I was probably fortunate that my work was in a different field from cancer, as this gave me a fresh perspective. I worked on the pituitary gland when I was a post-doc at the University of California, San Francisco (UCSF). My interest was a group of cells in the pituitary that do not produce hormones, termed ‘follicular cells’. What was intriguing to me about these cells was that there was some intimate connection between them and the vascular spaces. It looked as though the cells could potentially regulate the growth and maintenance of the vessels.

You can effectively translate only good basic research and that is really the foundation of any advance in medicine

I decided to test whether the supernatant from these cells had any mitogenic effect on endothelial cells. To my delight, I found a strong mitogenic effect. Of course, this was only the very, very first step and there was a long way to go ahead, but I ended up pursuing this idea (or dream) that the mitogenic factor that regulated blood vessel formation was isolable from that supernatant. After several years, I was finally able to purify VEGF, and sequence and clone it. That is how the discovery of VEGF happened.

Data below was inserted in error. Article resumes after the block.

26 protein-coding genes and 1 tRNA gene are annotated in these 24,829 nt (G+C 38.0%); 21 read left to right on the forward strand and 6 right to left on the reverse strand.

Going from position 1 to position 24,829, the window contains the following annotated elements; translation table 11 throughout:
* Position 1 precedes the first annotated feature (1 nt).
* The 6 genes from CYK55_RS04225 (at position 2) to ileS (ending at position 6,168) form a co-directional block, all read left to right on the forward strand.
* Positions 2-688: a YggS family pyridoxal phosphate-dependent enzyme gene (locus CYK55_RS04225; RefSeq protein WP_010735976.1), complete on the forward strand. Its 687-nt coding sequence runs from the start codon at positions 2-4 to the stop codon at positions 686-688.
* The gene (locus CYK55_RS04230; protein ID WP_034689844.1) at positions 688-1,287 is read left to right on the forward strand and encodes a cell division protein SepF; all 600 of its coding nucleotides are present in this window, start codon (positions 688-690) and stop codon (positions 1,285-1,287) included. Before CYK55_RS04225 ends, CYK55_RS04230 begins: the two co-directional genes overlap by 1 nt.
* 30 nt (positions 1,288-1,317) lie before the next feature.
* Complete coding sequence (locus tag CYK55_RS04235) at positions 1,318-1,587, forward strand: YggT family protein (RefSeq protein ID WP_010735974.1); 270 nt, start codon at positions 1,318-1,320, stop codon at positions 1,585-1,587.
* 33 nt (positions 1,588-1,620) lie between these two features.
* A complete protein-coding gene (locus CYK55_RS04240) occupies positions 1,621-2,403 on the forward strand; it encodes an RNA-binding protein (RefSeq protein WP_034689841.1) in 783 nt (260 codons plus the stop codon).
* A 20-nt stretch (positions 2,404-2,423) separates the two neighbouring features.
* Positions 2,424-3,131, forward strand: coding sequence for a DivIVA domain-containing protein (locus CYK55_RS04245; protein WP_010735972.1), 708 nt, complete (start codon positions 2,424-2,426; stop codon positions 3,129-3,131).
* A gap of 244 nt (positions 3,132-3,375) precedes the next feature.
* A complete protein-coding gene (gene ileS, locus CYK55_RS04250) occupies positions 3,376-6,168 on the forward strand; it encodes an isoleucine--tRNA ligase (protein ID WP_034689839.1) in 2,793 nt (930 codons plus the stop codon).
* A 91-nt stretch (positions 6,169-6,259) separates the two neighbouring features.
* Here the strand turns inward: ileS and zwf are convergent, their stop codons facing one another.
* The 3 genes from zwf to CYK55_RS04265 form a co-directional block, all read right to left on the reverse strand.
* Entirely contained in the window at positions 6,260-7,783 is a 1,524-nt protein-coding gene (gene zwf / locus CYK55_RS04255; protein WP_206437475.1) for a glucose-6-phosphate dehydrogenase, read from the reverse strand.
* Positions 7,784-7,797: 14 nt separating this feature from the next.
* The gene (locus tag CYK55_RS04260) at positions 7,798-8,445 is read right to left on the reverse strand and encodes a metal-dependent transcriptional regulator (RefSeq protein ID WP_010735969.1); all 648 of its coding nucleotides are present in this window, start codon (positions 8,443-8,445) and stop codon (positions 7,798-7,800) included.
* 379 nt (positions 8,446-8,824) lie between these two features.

When you were first looking at angiogenic regulation, you were in the field of reproductive biology. Did you immediately recognize its importance in cancer?

At that time there was reason to believe that an angiogenic factor might be important in several situations. This was supported by evidence that growth factors were important, not only in a specific tissue or organ, but that their actions had much broader implications. So, it was conceivable that a molecule that regulates physiological angiogenesis could be also potentially important in pathological angiogenesis.

Once the physiological significance of VEGF was realized, how did you use the information to develop a relevant drug?